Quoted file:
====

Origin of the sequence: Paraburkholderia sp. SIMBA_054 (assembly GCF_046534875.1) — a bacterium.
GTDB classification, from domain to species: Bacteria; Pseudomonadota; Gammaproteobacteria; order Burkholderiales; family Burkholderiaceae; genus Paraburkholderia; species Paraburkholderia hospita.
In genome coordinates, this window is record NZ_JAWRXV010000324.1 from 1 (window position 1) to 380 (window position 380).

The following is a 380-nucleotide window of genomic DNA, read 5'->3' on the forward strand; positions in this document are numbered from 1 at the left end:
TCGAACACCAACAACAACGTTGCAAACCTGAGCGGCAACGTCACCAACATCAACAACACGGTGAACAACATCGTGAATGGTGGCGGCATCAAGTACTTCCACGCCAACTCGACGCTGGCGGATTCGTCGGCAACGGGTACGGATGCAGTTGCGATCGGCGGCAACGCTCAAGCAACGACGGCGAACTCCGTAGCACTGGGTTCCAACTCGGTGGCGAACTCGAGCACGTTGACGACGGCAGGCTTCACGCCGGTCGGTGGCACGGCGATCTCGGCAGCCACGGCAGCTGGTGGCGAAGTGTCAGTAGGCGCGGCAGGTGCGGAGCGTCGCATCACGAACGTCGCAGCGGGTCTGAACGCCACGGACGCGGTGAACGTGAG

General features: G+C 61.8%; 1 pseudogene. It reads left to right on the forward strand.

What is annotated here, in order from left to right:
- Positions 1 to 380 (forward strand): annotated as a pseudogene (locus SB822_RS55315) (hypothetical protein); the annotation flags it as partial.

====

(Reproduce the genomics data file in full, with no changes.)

Origin of the sequence: Paraburkholderia sp. SIMBA_054 (assembly GCF_046534875.1) — a bacterium.
GTDB classification, from domain to species: Bacteria; Pseudomonadota; Gammaproteobacteria; order Burkholderiales; family Burkholderiaceae; genus Paraburkholderia; species Paraburkholderia hospita.
In genome coordinates, this window is record NZ_JAWRXV010000324.1 from 1 (window position 1) to 380 (window position 380).

The following is a 380-nucleotide window of genomic DNA, read 5'->3' on the forward strand; positions in this document are numbered from 1 at the left end:
TCGAACACCAACAACAACGTTGCAAACCTGAGCGGCAACGTCACCAACATCAACAACACGGTGAACAACATCGTGAATGGTGGCGGCATCAAGTACTTCCACGCCAACTCGACGCTGGCGGATTCGTCGGCAACGGGTACGGATGCAGTTGCGATCGGCGGCAACGCTCAAGCAACGACGGCGAACTCCGTAGCACTGGGTTCCAACTCGGTGGCGAACTCGAGCACGTTGACGACGGCAGGCTTCACGCCGGTCGGTGGCACGGCGATCTCGGCAGCCACGGCAGCTGGTGGCGAAGTGTCAGTAGGCGCGGCAGGTGCGGAGCGTCGCATCACGAACGTCGCAGCGGGTCTGAACGCCACGGACGCGGTGAACGTGAG

General features: G+C 61.8%; 1 pseudogene. It reads left to right on the forward strand.

What is annotated here, in order from left to right:
- Positions 1 to 380 (forward strand): annotated as a pseudogene (locus SB822_RS55315) (hypothetical protein); the annotation flags it as partial.